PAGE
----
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Studying for the GMAT can be a stressful and daunting experience. With these eight tips, you will arrive on test day confident and prepared.

  • Familiarize yourself with the format of the exam. There are many practice tests available online. Be sure to familiarize yourself with the types of questions that will be asked.
  • Identify your strengths and weaknesses. If math is your forte, it may be helpful for you to emphasize your studies on the reasoning section (and vice versa). The only way to identify your strengths and weakness is for you to take practice tests.
  • Don’t stress if you don’t get the score you want the first time. Don’t be afraid to take the test again. Many applicants retake the GMAT and, with dedicated studying, are able to improve their score the second time around.
  • Familiarize yourself with the testing environment. The GMAT is taken completely on a computer. Security cameras record activity. Timers are posted for each section. This can create a stressful environment. Prepare for this scenario by stimulating a testing environment.
  • Set a target score. Depending on what score you are targeting, their may be different strategies for answering questions (and spending time on certain questions). Make sure you know what your end goal is.
  • Make a schedule. Identify a study plan and follow it as closely as you can. Time should be spent reviewing practice questions and familiarizing yourself with the test format.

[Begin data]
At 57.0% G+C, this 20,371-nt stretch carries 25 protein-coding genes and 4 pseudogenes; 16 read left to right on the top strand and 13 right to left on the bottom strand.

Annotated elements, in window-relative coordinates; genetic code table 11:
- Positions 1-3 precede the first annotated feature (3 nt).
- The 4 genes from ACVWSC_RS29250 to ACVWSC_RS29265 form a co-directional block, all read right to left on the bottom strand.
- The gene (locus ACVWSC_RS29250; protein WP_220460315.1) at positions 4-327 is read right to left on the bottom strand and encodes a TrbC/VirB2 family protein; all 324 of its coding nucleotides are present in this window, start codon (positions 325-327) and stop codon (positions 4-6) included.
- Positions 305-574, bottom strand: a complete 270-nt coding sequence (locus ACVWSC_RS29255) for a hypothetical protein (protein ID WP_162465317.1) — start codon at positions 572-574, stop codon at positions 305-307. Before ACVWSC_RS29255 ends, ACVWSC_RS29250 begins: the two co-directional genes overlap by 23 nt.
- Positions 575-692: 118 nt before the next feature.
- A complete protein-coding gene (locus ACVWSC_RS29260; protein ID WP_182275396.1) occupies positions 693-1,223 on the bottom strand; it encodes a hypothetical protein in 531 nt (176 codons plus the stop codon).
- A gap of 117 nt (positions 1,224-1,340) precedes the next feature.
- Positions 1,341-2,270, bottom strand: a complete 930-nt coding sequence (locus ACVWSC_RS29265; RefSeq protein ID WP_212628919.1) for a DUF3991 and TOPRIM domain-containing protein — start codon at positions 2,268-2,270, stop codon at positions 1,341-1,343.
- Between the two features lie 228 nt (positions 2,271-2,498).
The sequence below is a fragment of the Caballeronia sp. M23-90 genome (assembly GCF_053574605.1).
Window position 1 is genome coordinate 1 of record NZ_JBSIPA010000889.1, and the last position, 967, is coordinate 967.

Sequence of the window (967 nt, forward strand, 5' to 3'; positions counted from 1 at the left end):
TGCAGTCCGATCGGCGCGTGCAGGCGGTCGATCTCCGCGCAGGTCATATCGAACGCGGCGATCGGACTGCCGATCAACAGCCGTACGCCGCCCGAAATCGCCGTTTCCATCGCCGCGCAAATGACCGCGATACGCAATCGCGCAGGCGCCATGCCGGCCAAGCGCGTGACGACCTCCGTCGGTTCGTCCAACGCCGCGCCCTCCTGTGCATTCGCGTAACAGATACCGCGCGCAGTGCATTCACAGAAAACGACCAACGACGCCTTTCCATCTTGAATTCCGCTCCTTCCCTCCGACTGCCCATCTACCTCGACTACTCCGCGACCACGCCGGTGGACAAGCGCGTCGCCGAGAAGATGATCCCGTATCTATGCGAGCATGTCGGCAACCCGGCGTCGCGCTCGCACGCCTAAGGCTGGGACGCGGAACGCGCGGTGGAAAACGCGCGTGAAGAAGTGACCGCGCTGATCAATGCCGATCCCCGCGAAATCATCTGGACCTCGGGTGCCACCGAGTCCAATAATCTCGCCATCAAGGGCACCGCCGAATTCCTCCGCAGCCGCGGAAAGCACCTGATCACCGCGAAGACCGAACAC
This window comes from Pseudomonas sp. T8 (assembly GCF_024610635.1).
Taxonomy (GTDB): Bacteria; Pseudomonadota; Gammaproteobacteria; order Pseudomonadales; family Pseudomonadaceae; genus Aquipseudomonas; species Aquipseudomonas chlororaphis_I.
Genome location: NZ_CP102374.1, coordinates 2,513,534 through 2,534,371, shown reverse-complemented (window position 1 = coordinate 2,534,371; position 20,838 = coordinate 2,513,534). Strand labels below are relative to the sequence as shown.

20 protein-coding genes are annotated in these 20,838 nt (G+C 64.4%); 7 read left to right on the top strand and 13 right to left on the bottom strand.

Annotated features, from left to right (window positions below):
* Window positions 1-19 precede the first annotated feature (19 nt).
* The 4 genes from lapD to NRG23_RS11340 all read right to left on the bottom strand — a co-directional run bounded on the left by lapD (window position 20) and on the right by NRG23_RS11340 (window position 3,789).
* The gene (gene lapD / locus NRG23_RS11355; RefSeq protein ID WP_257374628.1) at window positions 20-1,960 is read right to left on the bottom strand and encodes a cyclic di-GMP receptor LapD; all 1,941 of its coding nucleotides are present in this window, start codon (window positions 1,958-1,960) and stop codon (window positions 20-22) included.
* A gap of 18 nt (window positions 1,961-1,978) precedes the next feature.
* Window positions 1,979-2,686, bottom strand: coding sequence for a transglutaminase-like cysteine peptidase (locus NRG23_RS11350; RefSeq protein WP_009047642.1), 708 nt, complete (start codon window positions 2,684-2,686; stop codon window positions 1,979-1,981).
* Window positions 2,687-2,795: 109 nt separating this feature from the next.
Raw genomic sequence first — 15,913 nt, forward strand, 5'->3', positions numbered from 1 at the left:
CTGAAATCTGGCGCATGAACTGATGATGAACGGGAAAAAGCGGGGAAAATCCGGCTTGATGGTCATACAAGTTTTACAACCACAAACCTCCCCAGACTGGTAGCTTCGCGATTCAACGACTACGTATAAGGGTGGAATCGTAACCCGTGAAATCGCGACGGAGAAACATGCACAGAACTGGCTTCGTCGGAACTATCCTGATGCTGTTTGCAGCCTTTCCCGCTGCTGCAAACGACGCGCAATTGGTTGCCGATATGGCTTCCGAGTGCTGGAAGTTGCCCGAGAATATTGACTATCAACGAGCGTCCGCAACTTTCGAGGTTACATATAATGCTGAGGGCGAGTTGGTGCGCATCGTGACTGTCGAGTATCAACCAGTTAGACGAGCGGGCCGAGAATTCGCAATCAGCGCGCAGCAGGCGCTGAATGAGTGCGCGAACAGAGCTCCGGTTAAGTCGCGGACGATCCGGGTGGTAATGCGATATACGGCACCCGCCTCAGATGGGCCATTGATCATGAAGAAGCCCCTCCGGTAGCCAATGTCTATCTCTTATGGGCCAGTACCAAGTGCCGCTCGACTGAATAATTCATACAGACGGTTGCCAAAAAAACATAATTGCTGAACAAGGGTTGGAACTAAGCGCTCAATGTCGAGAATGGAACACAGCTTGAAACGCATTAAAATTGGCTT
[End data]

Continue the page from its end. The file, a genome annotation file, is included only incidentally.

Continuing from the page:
• Learn the shortcuts. It will be beneficial to learn all question formats and develop specific strategies for each question type. This will help you optimize your time while taking the test.
  • Study with others. Partnering up with a friend or group can help make the study process easier. It also can be beneficial to exchange tips with others about techniques for solving various questions.

Finally, have confidence and know that your GMAT score is not the only factor in the admissions process. Good luck!

About the author
Marc Zawel

As author of Untangling the Ivy League, Marc literally wrote the book on gaining admission to highly selective colleges. He earned a BA from Cornell University – where he met AcceptU’s co-founder – and an MBA from University of North Carolina at Chapel Hill. At UNC, Marc chaired the admissions advisory board; he has also conducted alumni interviews for Cornell for more than fifteen years.

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